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The Emptiness of Pompeo’s ‘Swagger’

It is fitting that the Secretary of State who boasted about bringing "swagger" to the State Department has led its to one of its lowest points in modern U.S. history.
Mike Pompeo

Mike Pompeo has established his reputation as a bully and a blowhard, so it is not too surprising that when it comes down to it he is also a coward:

And now we have the answer: Pompeo, in recent months, has essentially been in hiding, protecting himself while his subordinates took the hit — evidently hoping to preserve his influence with Trump. Sometimes his deflections and denials have been outright misleading.

It is fitting that the Secretary of State who boasted about bringing “swagger” to the State Department has led its to one of its lowest points in modern U.S. history. As many of us suspected, “swagger” was just an expression of Pompeo’s own arrogance and his disdain for what the department did. When he had to choose between standing up for the people that worked under him or siding with the president, he has predictably chosen the latter every time. That has allowed him to retain the president’s favor, but it has come at the cost of losing the respect of his subordinates and whatever remains of his integrity. Pompeo may go on to become a senator from Kansas, or maybe he won’t, but he will go down as one of the worst Secretaries of State in the last century.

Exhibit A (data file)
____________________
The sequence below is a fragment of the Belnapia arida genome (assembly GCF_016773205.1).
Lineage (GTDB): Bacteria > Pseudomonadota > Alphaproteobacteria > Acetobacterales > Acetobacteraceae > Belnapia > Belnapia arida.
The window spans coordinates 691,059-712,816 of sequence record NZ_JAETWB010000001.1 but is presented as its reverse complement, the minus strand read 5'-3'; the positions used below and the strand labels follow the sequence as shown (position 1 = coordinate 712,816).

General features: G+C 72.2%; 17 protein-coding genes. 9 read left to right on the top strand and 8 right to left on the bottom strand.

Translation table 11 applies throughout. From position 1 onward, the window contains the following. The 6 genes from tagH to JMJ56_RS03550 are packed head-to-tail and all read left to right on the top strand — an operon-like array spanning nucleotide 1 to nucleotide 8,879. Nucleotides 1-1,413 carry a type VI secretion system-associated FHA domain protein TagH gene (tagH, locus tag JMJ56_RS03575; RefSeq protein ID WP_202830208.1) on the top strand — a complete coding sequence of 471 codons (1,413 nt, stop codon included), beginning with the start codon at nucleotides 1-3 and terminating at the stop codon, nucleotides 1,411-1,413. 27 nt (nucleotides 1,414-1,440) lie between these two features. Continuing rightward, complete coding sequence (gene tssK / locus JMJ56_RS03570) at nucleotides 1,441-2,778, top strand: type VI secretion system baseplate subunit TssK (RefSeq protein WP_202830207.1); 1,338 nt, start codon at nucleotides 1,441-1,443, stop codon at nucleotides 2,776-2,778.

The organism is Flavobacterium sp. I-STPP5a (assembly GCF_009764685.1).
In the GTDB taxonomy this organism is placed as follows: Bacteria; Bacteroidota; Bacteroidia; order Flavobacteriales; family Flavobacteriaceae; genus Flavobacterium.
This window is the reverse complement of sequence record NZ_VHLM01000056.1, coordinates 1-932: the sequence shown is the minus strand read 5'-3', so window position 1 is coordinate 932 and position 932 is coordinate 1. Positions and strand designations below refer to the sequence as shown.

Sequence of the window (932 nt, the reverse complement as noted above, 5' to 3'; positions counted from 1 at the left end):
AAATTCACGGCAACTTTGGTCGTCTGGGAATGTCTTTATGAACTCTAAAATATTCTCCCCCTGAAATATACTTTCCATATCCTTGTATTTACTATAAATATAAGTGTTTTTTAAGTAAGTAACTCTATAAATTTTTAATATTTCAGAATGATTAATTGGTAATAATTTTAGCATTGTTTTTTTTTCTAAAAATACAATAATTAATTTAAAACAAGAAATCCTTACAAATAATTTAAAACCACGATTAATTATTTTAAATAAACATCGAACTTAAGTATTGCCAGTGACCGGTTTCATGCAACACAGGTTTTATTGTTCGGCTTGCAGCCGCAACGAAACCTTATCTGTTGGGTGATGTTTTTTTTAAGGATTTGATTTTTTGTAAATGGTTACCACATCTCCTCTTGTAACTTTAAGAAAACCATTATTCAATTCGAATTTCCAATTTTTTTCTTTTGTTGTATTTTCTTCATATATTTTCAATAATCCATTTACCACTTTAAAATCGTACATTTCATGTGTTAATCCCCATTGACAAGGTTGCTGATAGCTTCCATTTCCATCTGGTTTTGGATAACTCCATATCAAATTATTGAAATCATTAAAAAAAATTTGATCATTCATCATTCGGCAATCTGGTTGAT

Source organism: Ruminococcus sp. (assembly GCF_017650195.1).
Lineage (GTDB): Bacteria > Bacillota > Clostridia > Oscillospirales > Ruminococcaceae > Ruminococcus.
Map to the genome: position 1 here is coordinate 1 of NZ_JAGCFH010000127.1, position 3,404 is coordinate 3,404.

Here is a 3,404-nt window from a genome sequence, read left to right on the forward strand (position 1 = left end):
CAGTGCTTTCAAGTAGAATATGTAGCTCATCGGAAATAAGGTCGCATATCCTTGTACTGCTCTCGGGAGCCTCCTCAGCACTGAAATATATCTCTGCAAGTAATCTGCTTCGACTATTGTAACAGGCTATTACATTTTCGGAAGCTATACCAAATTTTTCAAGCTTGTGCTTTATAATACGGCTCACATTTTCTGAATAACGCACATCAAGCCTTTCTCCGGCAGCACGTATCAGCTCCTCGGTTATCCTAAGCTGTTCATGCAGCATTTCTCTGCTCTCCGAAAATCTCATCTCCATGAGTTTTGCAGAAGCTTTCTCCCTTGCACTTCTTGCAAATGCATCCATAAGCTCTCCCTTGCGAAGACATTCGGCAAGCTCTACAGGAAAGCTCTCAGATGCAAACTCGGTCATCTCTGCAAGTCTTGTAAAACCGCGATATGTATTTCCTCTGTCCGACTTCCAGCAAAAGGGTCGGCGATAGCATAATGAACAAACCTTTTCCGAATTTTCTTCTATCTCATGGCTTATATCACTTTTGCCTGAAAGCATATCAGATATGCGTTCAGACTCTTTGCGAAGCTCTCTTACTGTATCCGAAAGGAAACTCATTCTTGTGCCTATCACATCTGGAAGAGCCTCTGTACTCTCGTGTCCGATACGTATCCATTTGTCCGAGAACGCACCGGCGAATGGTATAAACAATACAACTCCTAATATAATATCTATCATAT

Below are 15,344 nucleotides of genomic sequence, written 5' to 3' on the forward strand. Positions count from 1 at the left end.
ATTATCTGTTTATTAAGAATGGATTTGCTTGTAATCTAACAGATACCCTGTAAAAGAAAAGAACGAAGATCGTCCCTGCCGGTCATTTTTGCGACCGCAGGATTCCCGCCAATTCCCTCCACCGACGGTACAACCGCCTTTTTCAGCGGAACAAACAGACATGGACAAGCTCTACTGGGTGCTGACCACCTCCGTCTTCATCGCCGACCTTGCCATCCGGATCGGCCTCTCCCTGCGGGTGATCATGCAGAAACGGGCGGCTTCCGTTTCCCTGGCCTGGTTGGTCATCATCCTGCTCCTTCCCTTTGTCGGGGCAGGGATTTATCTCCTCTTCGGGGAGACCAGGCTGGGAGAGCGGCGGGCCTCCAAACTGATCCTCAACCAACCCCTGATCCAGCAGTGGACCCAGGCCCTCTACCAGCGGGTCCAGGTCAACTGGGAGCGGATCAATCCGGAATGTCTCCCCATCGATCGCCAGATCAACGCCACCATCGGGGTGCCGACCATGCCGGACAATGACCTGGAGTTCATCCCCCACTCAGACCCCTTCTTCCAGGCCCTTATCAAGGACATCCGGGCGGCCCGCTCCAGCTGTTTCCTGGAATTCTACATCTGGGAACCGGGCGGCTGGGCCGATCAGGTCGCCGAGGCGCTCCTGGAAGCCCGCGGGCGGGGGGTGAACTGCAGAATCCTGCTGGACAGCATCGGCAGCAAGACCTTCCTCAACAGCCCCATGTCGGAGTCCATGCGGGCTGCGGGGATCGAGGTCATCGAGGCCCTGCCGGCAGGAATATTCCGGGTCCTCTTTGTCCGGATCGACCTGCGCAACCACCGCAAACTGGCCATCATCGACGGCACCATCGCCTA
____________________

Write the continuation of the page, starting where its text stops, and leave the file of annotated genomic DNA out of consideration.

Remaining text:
In addition to the many lies and fabrications he has used to cover up for administration failures, Pompeo has distinguished himself as one of the worst managers of the State Department in modern times:

At the same time, Mr. Pompeo is facing a revolt in the State Department. Confidence in his leadership has plummeted among career officials, who accuse him of abandoning veteran diplomats criticized by Mr. Trump and letting the president’s personal political agenda infect foreign policy.

Many diplomats now contend that Mr. Pompeo has done more damage to the 75,000-person agency than even his predecessor Rex Tillerson, an aloof oil executive reviled by department employees.

“In my view, and I say this with a great deal of reluctance as Secretary Pompeo tried at the start of his tenure to lift up the career service, he has failed the men and women of the department in his most important responsibility — to support them in the deepest crisis the service has faced in memory,” said Nicholas Burns, the State Department’s top career official under President George W. Bush and now a Harvard professor who advises Joseph R. Biden Jr.’s presidential campaign.

Pompeo blusters and boasts that he is defending State Department officials at the same time that he is undermining them and hanging them out to dry. He poses as a self-righteous champion of his department when no one has done more damage to it than he has. The Secretary has proven many times that he isn’t fit for the job, and that has finally become so obvious that most people can see it. In the end, his reputation is being wrecked by the testimony of the diplomats whom he treated so poorly and whose work he disdains, and there is some justice in that.